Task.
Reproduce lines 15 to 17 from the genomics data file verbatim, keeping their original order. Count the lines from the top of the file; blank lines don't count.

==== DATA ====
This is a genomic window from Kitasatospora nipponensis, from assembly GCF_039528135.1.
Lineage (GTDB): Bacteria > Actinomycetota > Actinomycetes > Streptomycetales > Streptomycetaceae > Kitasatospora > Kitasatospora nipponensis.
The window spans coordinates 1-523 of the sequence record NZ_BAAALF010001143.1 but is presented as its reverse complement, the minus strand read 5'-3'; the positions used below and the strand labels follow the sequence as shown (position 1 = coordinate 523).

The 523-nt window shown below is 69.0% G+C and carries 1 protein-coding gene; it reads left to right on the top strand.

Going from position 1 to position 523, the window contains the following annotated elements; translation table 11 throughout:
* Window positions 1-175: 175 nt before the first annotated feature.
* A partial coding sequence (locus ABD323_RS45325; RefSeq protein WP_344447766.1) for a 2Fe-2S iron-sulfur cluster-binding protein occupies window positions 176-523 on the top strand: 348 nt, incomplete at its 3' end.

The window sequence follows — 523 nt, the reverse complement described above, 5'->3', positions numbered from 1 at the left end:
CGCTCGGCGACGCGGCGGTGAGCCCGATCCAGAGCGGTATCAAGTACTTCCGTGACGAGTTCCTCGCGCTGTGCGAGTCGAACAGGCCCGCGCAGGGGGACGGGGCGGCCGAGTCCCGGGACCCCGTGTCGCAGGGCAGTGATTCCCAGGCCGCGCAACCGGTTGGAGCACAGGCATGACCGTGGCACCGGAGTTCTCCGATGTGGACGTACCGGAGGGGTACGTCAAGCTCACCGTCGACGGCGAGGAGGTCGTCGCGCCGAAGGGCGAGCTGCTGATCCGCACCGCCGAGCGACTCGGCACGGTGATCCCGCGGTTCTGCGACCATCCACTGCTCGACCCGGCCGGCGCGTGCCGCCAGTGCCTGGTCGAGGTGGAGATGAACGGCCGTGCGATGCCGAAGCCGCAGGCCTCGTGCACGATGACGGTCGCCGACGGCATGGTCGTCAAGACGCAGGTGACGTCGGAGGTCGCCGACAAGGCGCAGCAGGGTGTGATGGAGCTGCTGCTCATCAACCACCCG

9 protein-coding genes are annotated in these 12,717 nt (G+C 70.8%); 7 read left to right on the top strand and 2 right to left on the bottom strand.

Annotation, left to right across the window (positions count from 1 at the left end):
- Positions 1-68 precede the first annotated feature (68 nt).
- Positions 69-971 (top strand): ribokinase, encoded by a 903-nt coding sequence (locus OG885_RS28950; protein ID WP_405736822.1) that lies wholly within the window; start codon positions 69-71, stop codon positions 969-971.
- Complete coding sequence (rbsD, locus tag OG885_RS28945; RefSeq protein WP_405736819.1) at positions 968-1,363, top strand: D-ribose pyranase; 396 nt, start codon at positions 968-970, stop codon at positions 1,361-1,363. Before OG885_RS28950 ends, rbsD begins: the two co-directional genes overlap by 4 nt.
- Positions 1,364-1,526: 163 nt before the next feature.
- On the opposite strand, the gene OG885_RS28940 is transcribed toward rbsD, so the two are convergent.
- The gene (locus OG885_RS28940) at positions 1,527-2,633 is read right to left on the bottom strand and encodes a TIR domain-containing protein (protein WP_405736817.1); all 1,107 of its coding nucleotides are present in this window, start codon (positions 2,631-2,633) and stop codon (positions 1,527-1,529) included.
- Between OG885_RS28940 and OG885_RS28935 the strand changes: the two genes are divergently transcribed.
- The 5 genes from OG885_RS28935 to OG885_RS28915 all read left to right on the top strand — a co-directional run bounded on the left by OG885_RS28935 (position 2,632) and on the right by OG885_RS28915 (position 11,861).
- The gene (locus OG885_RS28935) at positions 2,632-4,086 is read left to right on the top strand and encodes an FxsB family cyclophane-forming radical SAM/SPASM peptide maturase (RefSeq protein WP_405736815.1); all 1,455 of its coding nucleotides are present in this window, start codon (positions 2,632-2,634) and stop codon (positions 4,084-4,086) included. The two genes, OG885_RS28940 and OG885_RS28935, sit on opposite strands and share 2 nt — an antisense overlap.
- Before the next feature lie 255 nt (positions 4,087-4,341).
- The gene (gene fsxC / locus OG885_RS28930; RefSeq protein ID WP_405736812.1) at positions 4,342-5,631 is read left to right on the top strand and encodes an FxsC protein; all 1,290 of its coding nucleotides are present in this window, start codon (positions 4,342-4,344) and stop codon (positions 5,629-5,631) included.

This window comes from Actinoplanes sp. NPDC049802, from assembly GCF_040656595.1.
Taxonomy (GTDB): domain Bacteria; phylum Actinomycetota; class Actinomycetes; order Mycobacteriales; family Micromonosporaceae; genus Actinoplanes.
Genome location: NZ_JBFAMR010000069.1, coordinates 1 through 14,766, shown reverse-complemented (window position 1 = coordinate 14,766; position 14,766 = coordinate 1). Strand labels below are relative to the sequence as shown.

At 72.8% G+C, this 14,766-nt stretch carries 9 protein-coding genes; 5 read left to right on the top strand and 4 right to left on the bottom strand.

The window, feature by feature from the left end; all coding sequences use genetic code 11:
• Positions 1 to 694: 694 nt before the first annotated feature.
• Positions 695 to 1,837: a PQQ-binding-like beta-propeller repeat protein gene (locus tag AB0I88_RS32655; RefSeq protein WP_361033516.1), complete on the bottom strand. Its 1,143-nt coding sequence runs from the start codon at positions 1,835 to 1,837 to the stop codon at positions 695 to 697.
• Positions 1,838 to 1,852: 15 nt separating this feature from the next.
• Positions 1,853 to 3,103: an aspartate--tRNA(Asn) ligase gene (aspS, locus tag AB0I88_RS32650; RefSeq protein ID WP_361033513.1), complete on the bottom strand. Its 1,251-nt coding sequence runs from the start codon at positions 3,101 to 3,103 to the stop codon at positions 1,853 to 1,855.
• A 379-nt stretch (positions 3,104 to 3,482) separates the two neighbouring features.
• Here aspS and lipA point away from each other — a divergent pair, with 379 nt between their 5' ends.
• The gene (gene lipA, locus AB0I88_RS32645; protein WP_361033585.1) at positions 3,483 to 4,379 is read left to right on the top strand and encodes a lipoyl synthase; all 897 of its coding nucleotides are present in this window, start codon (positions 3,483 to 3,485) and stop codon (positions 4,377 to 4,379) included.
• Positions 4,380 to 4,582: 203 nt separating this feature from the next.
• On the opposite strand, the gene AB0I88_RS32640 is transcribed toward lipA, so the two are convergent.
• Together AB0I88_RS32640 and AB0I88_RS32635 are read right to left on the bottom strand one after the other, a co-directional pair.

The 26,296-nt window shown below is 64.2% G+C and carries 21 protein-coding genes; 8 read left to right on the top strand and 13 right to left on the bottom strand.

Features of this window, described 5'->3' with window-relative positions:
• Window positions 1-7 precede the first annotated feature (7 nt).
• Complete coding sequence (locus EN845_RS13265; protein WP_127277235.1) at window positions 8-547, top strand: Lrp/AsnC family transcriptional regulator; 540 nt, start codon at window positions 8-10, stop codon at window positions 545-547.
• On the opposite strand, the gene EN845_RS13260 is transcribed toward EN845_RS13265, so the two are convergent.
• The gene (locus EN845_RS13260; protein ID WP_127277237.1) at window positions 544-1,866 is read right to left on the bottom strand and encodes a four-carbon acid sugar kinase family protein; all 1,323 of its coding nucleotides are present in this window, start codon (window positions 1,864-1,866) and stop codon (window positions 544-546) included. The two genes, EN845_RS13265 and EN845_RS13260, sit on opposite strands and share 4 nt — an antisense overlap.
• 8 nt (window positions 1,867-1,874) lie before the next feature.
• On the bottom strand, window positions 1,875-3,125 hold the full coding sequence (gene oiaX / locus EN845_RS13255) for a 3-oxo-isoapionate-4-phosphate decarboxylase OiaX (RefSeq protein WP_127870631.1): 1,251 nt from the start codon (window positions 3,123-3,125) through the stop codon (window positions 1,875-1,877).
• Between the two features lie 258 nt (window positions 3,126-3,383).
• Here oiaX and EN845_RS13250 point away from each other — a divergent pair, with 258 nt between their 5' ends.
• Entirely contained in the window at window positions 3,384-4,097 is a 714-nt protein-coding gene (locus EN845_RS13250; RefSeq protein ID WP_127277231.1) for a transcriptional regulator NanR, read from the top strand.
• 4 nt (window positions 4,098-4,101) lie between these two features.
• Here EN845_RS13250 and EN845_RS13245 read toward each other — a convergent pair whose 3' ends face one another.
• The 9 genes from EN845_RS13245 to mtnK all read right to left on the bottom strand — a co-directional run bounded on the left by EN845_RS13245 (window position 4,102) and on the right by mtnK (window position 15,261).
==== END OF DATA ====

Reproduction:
- Positions 1,364-1,526: 163 nt before the next feature.
- On the opposite strand, the gene OG885_RS28940 is transcribed toward rbsD, so the two are convergent.
- The gene (locus OG885_RS28940) at positions 1,527-2,633 is read right to left on the bottom strand and encodes a TIR domain-containing protein (protein WP_405736817.1); all 1,107 of its coding nucleotides are present in this window, start codon (positions 2,631-2,633) and stop codon (positions 1,527-1,529) included.